"No." Myka breathes, smiling even as her eyes shine when her daughter glances back towards her in surprise. "She was even more beautiful than all the stars put together." Myka drops her hand to the thigh not being occupied by her daughter head and a small hand closes around two of her fingers. "Just like you." The sound of another giggle fills the air, music in the night, and eyes that haven't yet seen the harshness that the world can offer return to the stars

"Is that why my name's Helena too?" Myka closes her eyes, sighing heavily as the face of H.G. Wells materializes behind her eyelids. Myka can still see her, through the ethereal haze of the protective bubble in which the inventor had entrapped them. For their own protection. Because it was the only way she could think to save them. Save Myka.

There are times when picturing Helena's face doesn't hurt. When seeing her, smiling happily through her escaping tears as the bright light of an impending inferno lights it, making it impossibly more brilliant, like an exploding star, warms her. Because she knows that, at that moment, as Helena detected the faint smell of apples, she'd found peace.

But there are those that see her struggle as she pictures elegant features and intelligent eyes, staring coyly up at her from the soft mattress of Myka's bed, an eyebrow raised in challenge, and find it still too difficult. The memory brings forth emotions that are still to raw, that will probably never heal. And Myka doesn't think she'd ever want them to.

"Yeah, honey." She finally says, lifting her hand from dark curls to wipe away a stray tear. There are other reasons she'd chosen to name her daughter Helena, of course there are, but a time that felt right enough to divulge some of them hasn't yet arrived. Part of Myka feels guilty for that, for hiding certain elements of Helena from her daughter, she feels like she's betraying the other woman's memory. But then a lilting voice inside of her reminds her that Helena would understand.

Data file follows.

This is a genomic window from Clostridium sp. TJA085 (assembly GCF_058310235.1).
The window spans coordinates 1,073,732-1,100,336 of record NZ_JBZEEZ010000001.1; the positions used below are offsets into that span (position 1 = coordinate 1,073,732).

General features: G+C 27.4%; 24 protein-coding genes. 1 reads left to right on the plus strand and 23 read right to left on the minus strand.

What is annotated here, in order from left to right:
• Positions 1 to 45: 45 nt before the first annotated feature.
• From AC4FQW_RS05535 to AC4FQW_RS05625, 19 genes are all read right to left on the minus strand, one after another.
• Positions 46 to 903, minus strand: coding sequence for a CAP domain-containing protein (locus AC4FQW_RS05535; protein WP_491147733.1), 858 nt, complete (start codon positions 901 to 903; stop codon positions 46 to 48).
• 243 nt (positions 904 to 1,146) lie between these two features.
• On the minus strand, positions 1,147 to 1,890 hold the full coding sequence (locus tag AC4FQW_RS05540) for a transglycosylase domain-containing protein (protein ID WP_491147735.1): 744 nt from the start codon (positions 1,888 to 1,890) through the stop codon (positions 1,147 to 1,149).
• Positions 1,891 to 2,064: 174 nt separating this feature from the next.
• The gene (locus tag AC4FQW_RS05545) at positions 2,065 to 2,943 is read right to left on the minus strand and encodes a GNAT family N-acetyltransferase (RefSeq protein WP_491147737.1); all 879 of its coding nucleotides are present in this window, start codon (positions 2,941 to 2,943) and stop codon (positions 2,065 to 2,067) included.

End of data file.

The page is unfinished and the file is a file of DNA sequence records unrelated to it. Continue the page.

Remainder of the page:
"Would she have read me her stories?" Myka's heart clenches. Because she dreams of those moments. Of the three of them curled together, Helena's dulcet tones washing over them as she reads her work aloud, luring them into Morpheus's arms. She sniffs, once, tyring to be quiet as twin tears trickle along her cheeks. Her daughter's eyes are on the star, her star, Helena's star. And just like the stars themselves, Helena is always there. She's simply not always seen.

"Every night." Myka says, words shakily, and she drapes her arm around her daughter's small frame.

She continues to rock them until she feels her daughter's chest starts to rise and fall with the deep evenness of sleep, and then carefully scoops her up, blanket and all, into her arms. She stands, leaving the bench still gently swaying, and casts a final glance towards the sky. To the star.

"Goodnight, Helena." She whispers to it, like she does every night, and then turns, entering the Bed and Breakfast through the twin doors and closing them with a click behind her.

Her daughter sighs in her sleep, her cheek pressed against her mother's shoulder, and Myka smiles as she ascends the stairs.

"Have you ever considered having children?"

"What? Where did that come from?"

"I'm merely making conversation, darling."

"Right. No, not really. I guess I've always been too much of a workaholic to think about settling down long enough to raise a child."

"But in the future? Might there a point at which you could conceivably want that? To settle down, have a family?"

The memory does not stir pain within her. It conjures up an image of them sitting across from one another in the small study of the Bed and Breakfast, each holding a book, not touching and yet feeling so incredibly close despite that.

"Maybe. Should the right person come along."

"Indeed? Well, perhaps I should walk back and forth in front of you a few times until you notice me."

"Oh, you've been noticed."

It pleasant. It's happy. And as Myka lies little Helena on the far side of her double bed, picking up her battered copy of 'The Time Machine' from the middle of it and placing it on the nightstand where she would retrieve it from the next night and continue to read it out loud, she feels the lack of pain and grief lift a weight from her heart.

Because instead there was only an unquestionable knowledge.

They'd all be together again

Someday.